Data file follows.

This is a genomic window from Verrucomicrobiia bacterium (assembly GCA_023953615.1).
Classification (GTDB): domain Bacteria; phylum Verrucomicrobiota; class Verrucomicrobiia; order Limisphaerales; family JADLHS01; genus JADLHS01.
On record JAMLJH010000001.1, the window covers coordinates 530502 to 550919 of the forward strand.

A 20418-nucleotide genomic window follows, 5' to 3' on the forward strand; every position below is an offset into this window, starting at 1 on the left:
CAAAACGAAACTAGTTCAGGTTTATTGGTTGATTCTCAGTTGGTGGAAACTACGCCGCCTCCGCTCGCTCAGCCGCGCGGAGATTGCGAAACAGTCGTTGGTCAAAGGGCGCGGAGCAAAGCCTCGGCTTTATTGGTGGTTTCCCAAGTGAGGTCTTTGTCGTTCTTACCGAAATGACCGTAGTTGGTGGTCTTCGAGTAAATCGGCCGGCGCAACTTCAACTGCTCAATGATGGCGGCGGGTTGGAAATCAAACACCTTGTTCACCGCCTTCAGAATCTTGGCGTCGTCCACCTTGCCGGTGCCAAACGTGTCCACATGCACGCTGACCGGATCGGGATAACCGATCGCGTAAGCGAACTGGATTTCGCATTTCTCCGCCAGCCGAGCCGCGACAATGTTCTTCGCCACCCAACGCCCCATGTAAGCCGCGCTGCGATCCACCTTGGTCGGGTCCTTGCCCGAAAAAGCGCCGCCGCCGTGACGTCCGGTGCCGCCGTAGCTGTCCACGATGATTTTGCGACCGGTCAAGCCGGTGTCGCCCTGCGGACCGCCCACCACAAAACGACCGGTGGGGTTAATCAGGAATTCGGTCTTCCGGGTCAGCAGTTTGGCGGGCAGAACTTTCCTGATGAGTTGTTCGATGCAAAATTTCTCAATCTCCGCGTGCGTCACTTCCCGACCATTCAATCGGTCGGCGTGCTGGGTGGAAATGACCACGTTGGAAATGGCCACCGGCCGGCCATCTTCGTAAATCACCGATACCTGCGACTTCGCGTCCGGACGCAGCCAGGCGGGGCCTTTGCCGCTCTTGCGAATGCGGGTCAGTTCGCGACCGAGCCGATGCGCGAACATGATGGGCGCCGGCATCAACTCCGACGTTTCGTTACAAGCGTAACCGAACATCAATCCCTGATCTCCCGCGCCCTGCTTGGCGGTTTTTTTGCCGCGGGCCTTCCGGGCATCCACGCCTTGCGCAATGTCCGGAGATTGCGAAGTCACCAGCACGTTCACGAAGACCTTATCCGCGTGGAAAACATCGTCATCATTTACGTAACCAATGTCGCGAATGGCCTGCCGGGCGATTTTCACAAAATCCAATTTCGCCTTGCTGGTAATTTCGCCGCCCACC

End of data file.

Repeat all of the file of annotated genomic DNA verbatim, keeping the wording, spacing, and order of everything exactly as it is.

This is a genomic window from Verrucomicrobiia bacterium (assembly GCA_023953615.1).
Classification (GTDB): domain Bacteria; phylum Verrucomicrobiota; class Verrucomicrobiia; order Limisphaerales; family JADLHS01; genus JADLHS01.
On record JAMLJH010000001.1, the window covers coordinates 530502 to 550919 of the forward strand.

A 20418-nucleotide genomic window follows, 5' to 3' on the forward strand; every position below is an offset into this window, starting at 1 on the left:
CAAAACGAAACTAGTTCAGGTTTATTGGTTGATTCTCAGTTGGTGGAAACTACGCCGCCTCCGCTCGCTCAGCCGCGCGGAGATTGCGAAACAGTCGTTGGTCAAAGGGCGCGGAGCAAAGCCTCGGCTTTATTGGTGGTTTCCCAAGTGAGGTCTTTGTCGTTCTTACCGAAATGACCGTAGTTGGTGGTCTTCGAGTAAATCGGCCGGCGCAACTTCAACTGCTCAATGATGGCGGCGGGTTGGAAATCAAACACCTTGTTCACCGCCTTCAGAATCTTGGCGTCGTCCACCTTGCCGGTGCCAAACGTGTCCACATGCACGCTGACCGGATCGGGATAACCGATCGCGTAAGCGAACTGGATTTCGCATTTCTCCGCCAGCCGAGCCGCGACAATGTTCTTCGCCACCCAACGCCCCATGTAAGCCGCGCTGCGATCCACCTTGGTCGGGTCCTTGCCCGAAAAAGCGCCGCCGCCGTGACGTCCGGTGCCGCCGTAGCTGTCCACGATGATTTTGCGACCGGTCAAGCCGGTGTCGCCCTGCGGACCGCCCACCACAAAACGACCGGTGGGGTTAATCAGGAATTCGGTCTTCCGGGTCAGCAGTTTGGCGGGCAGAACTTTCCTGATGAGTTGTTCGATGCAAAATTTCTCAATCTCCGCGTGCGTCACTTCCCGACCATTCAATCGGTCGGCGTGCTGGGTGGAAATGACCACGTTGGAAATGGCCACCGGCCGGCCATCTTCGTAAATCACCGATACCTGCGACTTCGCGTCCGGACGCAGCCAGGCGGGGCCTTTGCCGCTCTTGCGAATGCGGGTCAGTTCGCGACCGAGCCGATGCGCGAACATGATGGGCGCCGGCATCAACTCCGACGTTTCGTTACAAGCGTAACCGAACATCAATCCCTGATCTCCCGCGCCCTGCTTGGCGGTTTTTTTGCCGCGGGCCTTCCGGGCATCCACGCCTTGCGCAATGTCCGGAGATTGCGAAGTCACCAGCACGTTCACGAAGACCTTATCCGCGTGGAAAACATCGTCATCATTTACGTAACCAATGTCGCGAATGGCCTGCCGGGCGATTTTCACAAAATCCAATTTCGCCTTGCTGGTAATTTCGCCGCCCACC